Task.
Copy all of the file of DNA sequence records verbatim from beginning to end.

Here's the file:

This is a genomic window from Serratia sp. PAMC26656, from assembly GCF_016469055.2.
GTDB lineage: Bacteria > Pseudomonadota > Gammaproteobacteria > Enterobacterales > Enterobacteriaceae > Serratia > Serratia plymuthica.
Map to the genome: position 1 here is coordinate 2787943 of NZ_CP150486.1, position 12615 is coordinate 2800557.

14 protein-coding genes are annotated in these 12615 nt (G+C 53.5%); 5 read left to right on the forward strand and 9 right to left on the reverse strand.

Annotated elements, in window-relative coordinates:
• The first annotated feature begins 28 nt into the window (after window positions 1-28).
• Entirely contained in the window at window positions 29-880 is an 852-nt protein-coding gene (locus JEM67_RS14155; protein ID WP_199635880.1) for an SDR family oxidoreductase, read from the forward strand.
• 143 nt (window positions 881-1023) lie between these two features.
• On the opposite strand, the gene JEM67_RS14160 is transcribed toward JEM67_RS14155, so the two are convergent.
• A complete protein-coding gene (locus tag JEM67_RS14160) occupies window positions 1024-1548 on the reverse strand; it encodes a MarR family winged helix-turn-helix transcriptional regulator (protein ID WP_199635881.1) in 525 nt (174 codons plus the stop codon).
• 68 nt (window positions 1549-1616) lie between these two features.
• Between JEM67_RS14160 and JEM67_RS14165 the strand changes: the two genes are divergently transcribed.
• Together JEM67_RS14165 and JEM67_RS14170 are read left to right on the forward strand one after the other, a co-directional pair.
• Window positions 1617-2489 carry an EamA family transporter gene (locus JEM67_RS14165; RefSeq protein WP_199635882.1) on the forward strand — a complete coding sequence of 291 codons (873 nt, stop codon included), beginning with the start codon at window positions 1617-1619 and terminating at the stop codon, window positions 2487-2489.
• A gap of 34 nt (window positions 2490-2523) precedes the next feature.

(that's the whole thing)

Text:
This is a genomic window from Serratia sp. PAMC26656, from assembly GCF_016469055.2.
GTDB lineage: Bacteria > Pseudomonadota > Gammaproteobacteria > Enterobacterales > Enterobacteriaceae > Serratia > Serratia plymuthica.
Map to the genome: position 1 here is coordinate 2787943 of NZ_CP150486.1, position 12615 is coordinate 2800557.

14 protein-coding genes are annotated in these 12615 nt (G+C 53.5%); 5 read left to right on the forward strand and 9 right to left on the reverse strand.

Annotated elements, in window-relative coordinates:
• The first annotated feature begins 28 nt into the window (after window positions 1-28).
• Entirely contained in the window at window positions 29-880 is an 852-nt protein-coding gene (locus JEM67_RS14155; protein ID WP_199635880.1) for an SDR family oxidoreductase, read from the forward strand.
• 143 nt (window positions 881-1023) lie between these two features.
• On the opposite strand, the gene JEM67_RS14160 is transcribed toward JEM67_RS14155, so the two are convergent.
• A complete protein-coding gene (locus tag JEM67_RS14160) occupies window positions 1024-1548 on the reverse strand; it encodes a MarR family winged helix-turn-helix transcriptional regulator (protein ID WP_199635881.1) in 525 nt (174 codons plus the stop codon).
• 68 nt (window positions 1549-1616) lie between these two features.
• Between JEM67_RS14160 and JEM67_RS14165 the strand changes: the two genes are divergently transcribed.
• Together JEM67_RS14165 and JEM67_RS14170 are read left to right on the forward strand one after the other, a co-directional pair.
• Window positions 1617-2489 carry an EamA family transporter gene (locus JEM67_RS14165; RefSeq protein WP_199635882.1) on the forward strand — a complete coding sequence of 291 codons (873 nt, stop codon included), beginning with the start codon at window positions 1617-1619 and terminating at the stop codon, window positions 2487-2489.
• A gap of 34 nt (window positions 2490-2523) precedes the next feature.